CURITIBA, Brazil (AP) Iran and Nigeria have something in common ahead of their World Cup clash on Monday, and it’s something both teams want to shake off.
When they meet at the Arena da Baixada, Iran and Nigeria will be bidding for a first win in a World Cup match since France 1998. With Argentina the clear favorite in Group F, Iran and Nigeria are expected to compete with tournament newcomer Bosnia-Herzegovina for second spot.
Though Nigeria is often considered a powerhouse of African football, the Super Eagles have not won a game at the World Cup finals since defeating Bulgaria in a group match 16 years ago. Since then, Nigeria has endured two fairly dismal World Cup campaigns, including in South Africa in 2010, notching up a grand total of two points.
That’s not good enough for a team many have touted as the most likely to become Africa’s first-ever World Cup winner. After all, Nigeria has pedigree on the global stage, having defeated Argentina to win the Olympic gold medal in Atlanta in 1996.
The current African champion has got back on track over the past couple of years under coach Stephen Keshi, who played for Nigeria in the 1994 World Cup and has helped it recover some of the flair and power that marked his country’s football in the 1990s.
Keshi appears unconcerned that his team failed to win any of its three pre-tournament friendlies.
”My concern is how I’m going to bring my players to understand the style of play, to bring them back into the rhythm that we are used to, because it’s a long time we were apart,” Keshi said.
Keshi has a number of hugely experienced players at his disposal, many of whom play for some of Europe’s top clubs. Much could hinge on the form and fitness of Fenerbahce striker Emmanuel Emenike, who has been prolific for Nigeria since his debut in 2011.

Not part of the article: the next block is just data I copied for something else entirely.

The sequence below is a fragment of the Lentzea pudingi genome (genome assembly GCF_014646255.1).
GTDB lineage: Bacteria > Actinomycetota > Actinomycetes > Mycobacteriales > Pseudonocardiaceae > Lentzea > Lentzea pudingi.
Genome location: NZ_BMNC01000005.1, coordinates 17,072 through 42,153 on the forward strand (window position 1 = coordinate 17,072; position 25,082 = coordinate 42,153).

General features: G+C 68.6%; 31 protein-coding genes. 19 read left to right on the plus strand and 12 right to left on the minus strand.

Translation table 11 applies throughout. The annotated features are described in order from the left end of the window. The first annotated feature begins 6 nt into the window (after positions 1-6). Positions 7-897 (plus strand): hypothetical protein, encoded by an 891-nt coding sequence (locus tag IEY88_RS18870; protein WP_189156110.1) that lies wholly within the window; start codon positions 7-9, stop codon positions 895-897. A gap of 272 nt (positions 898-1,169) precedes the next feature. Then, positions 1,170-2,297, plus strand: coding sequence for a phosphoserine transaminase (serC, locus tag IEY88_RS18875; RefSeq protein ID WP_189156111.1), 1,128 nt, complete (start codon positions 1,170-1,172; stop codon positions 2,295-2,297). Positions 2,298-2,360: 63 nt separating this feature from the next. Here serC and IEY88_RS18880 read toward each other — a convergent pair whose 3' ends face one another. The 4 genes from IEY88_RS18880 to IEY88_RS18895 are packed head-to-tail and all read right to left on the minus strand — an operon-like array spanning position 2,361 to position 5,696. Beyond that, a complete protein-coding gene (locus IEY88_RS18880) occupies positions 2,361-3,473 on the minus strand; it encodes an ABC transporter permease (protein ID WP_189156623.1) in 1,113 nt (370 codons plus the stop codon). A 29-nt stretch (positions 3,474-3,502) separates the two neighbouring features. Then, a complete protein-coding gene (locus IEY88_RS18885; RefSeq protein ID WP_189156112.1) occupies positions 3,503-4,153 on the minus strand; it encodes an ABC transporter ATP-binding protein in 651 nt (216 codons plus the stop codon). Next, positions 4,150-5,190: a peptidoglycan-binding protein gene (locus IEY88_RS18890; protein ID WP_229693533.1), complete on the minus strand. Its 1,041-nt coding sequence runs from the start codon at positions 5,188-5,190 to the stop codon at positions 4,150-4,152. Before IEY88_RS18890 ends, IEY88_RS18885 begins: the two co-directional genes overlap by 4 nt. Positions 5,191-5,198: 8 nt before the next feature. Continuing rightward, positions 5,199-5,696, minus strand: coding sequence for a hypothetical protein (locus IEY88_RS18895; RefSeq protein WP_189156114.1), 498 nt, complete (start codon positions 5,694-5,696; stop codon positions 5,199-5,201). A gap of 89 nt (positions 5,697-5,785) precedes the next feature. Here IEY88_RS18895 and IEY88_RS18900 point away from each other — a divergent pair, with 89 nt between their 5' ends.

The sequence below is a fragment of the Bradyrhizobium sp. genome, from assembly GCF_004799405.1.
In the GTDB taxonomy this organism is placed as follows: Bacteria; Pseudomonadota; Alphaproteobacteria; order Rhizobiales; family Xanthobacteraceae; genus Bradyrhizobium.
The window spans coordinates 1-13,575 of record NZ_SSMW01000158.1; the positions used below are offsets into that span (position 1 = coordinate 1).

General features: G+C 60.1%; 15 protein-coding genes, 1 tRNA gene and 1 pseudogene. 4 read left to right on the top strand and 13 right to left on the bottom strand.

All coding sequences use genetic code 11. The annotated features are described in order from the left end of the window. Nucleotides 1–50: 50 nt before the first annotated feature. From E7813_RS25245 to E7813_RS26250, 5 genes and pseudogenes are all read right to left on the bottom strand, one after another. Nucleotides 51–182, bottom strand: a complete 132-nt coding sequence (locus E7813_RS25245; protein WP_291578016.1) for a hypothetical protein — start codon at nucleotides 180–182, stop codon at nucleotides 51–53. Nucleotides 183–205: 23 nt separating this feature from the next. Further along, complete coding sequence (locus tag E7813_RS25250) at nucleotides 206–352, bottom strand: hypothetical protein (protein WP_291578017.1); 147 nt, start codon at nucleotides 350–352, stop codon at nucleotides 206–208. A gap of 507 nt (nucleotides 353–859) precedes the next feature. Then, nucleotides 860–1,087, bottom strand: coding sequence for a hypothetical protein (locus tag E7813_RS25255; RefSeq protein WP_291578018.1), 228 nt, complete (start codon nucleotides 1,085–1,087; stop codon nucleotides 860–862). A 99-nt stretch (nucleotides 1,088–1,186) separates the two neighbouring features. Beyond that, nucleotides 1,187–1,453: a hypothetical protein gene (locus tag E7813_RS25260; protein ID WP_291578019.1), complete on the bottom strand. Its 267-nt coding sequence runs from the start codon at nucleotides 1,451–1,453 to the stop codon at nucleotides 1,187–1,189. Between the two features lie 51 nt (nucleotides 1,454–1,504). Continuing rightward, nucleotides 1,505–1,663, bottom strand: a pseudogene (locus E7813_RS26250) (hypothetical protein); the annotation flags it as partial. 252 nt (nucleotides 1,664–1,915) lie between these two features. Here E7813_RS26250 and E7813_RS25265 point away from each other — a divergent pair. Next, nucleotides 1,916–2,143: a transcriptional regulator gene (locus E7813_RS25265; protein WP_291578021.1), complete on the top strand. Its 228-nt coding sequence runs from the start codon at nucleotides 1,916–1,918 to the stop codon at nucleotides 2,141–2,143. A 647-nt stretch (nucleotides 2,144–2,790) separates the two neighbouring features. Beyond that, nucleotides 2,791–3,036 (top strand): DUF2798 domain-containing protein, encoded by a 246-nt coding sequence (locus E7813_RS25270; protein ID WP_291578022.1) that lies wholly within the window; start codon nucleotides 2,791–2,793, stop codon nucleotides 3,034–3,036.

Behind Emenike, John Obi Mikel has license to play more creatively than he does for his club side Chelsea, where he’s often a shield in front of the defense. And in goal, Keshi can call upon Lille’s Vincent Enyeama, one of the most experienced goalkeepers in the tournament.
Iran’s last victory at the World Cup was against the United States in one of the great geopolitical clashes. Iran’s one trip the World Cup since then, at Germany 2006, yielded just a solitary point.
Despite haphazard preparations that involved a dearth of friendlies and financial constraints, Iran will be no pushover. With Carlos Queiroz, a former coach of Real Madrid and Portugal, at the helm, Nigeria will find Iran difficult to break down.
To bolster the attack, Queiroz has convinced Reza Ghoochannejhad and Ashkan Dejagah to represent the country of their birth. Both played key roles in Iran’s late charge to clinch top spot in an Asian qualifying group that included regional powerhouse South Korea.
Ghoochannejhad, often known as ”Gucci”, is a speedy forward who has been prolific for Iran, scoring 10 goals in 14 appearances since Queiroz convinced him in 2012 to opt for ”Team Melli” rather than the Netherlands, whom he had represented at youth level. And Dejagah has similarly impressed since he opted for Iran instead of Germany.
Queiroz’s team will be led by Javad Nekounam in what is probably going to be his final World Cup. The 33-year-old is Iran’s talisman and now plays in a deeper position. Much of the team’s rhythm revolves around Nekounam, whose task is to break up opposing attacks and launch his team on the counterattack. Despite the disappointing experience in 2006, Nekounam’s experience could prove invaluable.
Iran goalkeeper coach coach Dan Gaspar described the Iranian squad as a ”mystery team” for their opponents, something they planned to use to their advantage.
”We are probably the team that is the least recognized, the least known of all the other 31 teams,” he said. ”But the one thing that I can guarantee is that after 90 minutes we will earn the respect of the Nigerians, we will earn the respect of the football fans and the world will begin to recognize the level of play that we have on our team.”